Two-time US cyclo-cross champion Todd Wells is adopting a familiar formula for the 2008 season with his GT GTR Type CX ‘cross machine.
In the past, Wells used a custom frame built by GT just for him, but the company incorporated the model into its lineup last year. The XL-sized production model is said to be exactly the same as the one the two-time Olympian competes on each weekend.
Not much has changed frame-wise for the 2009 model as the Type CX carries on with the same TIG-welded butted Kinesis Kinesium fully aluminium alloy construction and proven geometry that has worked so well in the past.
Even so, a few subtle details improve things: a welded-on rear brake housing stop is now integrated into the top of the seatstays to replace the bolt-on hanger that once dangled from the seat collar and clearance has improved between the rear stays. Wells says: “It’s much better for muddy conditions this year.”
Most of Wells’ componentry choices have also carried over from last year including the SRAM Red group, Easton wheels and fork, KORE cockpit and brake bits, Crankbrothers Eggbeater 4Ti pedals and SDG I-Beam saddle and seatpost.
Even so, 2008 has brought with it a few key equipment changes. Wells ran a single chainring on his SRAM Red crank last year in the hope of shedding some weight and gaining some reliability, especially on muddier courses. However, even with two chainguards he still dropped his chain on a few occasions.
This year he has reverted back to a more conventional two-ring setup, albeit with new prototype SRAM 39/46T ‘cross-specific chainrings. According to Wells, the two-ring configuration has turned out to be more reliable and “is also nice when there are some really steep climbs where I would be cross-chained with a 42 but can have a better chainline with the small ring”.
The red crankset is fitted with prototype sram ‘cross-specific chainrings: the red crankset is fitted with prototype sram ‘cross-specific chainrings
Like many SRAM-sponsored ‘crossers, the Durango, Colorado, resident has switched to an OG-1070 cassette instead of the top-end OG-1090. “I use the 1070 cassette because it shifts better in muddy and dirty conditions then the 1090,” says Wells. “The 1090 doesn’t have deep spacing between the cogs so it doesn’t clear as well. In Boulder it would have been fine to run the 1090 but it’s easier to stick with the 1070 in case conditions change.”
Wells was in the minority last season with his choice of a carbon fibre handlebar but jumped on the bandwagon for ’09 with a more conventional KORE Road Elite model made of 7075 aluminium. Although he probably misses the carbon bar’s 50g weight saving, the aluminium bar’s durability and grippier surface was apparently enough to justify the switch.
“The aluminium bar is new for a few reasons,” says Wells. “I had problems with my levers slipping down on the carbon bars on really rough courses. No matter how much I clamped the levers down they would slip sometimes when sprinting on the hoods in bumpy grass. Also, in ‘cross it’s easy to crash and carbon bars are more likely to break than aluminium bars. In addition to all that, with all the travel the aluminium bars seem to hold up better then the carbon.”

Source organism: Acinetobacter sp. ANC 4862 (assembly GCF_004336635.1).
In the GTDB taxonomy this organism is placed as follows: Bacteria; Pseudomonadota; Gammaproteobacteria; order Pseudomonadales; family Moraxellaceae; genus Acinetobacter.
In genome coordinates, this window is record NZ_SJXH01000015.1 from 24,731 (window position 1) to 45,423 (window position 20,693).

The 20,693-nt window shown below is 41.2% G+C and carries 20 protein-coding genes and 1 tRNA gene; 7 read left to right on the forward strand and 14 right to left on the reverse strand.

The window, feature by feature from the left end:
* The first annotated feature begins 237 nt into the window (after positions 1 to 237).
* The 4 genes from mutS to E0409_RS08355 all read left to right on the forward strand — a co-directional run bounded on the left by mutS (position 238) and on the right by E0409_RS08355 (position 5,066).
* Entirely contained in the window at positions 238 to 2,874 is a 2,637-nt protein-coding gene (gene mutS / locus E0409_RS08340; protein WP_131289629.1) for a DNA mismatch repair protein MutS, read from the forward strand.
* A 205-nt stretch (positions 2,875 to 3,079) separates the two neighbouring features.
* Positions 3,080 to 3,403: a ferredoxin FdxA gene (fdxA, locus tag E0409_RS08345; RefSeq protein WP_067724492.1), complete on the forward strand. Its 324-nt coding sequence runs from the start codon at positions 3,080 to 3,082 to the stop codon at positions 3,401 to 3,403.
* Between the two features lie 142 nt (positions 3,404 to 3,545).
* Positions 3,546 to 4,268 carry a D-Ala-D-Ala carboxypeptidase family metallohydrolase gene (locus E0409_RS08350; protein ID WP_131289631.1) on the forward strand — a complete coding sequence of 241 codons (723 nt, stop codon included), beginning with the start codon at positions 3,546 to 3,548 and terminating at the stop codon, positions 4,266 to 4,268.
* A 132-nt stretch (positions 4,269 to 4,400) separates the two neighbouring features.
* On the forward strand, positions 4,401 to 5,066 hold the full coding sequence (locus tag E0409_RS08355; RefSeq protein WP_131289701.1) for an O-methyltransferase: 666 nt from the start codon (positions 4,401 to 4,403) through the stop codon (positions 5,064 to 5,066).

Most ‘cross racers forego carbon cockpit components and wells is no different with this kore elite handlebar and race stem: most ‘cross racers forego carbon cockpit components and wells is no different with this kore elite handlebar and race stem
Cyclo-cross racing is renowned for its awful conditions but the recent Boulder Cup in Boulder, Colorado, provided a break from the norm with spring-like temperatures, bone-dry air and a dusty course.
As such, Wells’ Easton carbon wheels were shod with a fat 34mm-wide Challenge Grifo XS semi-slick tubular out back for a faster roll and increased cushion and an aggressive Dugast Rhino 32mm-wide tubular for better cornering grip. Both were treated with Aquaseal on the sidewalls which Wells says “adds a bit more protection for the rocks” and helps prevent dry rot.
For the Sunday race, Wells’ bike was fitted with something that would be unthinkable for European ‘cross events – a water bottle cage.
“In ‘cross you aren’t allowed to [accept a] feed unless the official makes a special exception,” says Wells. “They didn’t allow it in Boulder or Las Vegas so they pretty much never do. If it’s over 60 degrees I usually run a bottle cage.
“We don’t have to run much in the US usually and the weight isn’t an issue. I think it’s more a style thing in the US. Everyone here thinks they are racing in Europe where it’s 50 degrees and raining all the time so they don’t need to drink. Here we’re racing in the high desert where the air is thin and dry so I’d rather carry a bottle than ride around with a dry mouth.”
Conditions at the boulder cup were unusually warm and dry, prompting wells to race with a single bottle cage: conditions at the boulder cup were unusually warm and dry, prompting wells to race with a single bottle cage
With just one weekend of racing remaining in the US Gran Prix of Cyclo-cross (USGP), Wells’ consistent performances find him atop the standings for the first time in his career as the series heads to Portland, Oregon on 6 and 7 December. If last year’s conditions (and the Pacific Northwest’s reputation for rain) are any indication, we’re guessing Wells won’t be needing that bottle cage the next time around.
Frame: GT GTR Type CX, size XL
Fork: Easton EC90X
Headset: Ritchey integrated
Stem: KORE Race w/ titanium hardware, 11cm x -6°
Handlebars: KORE Elite, 44cm (c-c)
Tape/grips: Easton cork, double wrapped
Front brake: KORE Race+ w/ Avid Rim Wrangler 2 pad holders and SwissStop Yellow King pads
Rear brake: KORE Race+ w/ Avid Rim Wrangler 2 pad holders and SwissStop Yellow King pads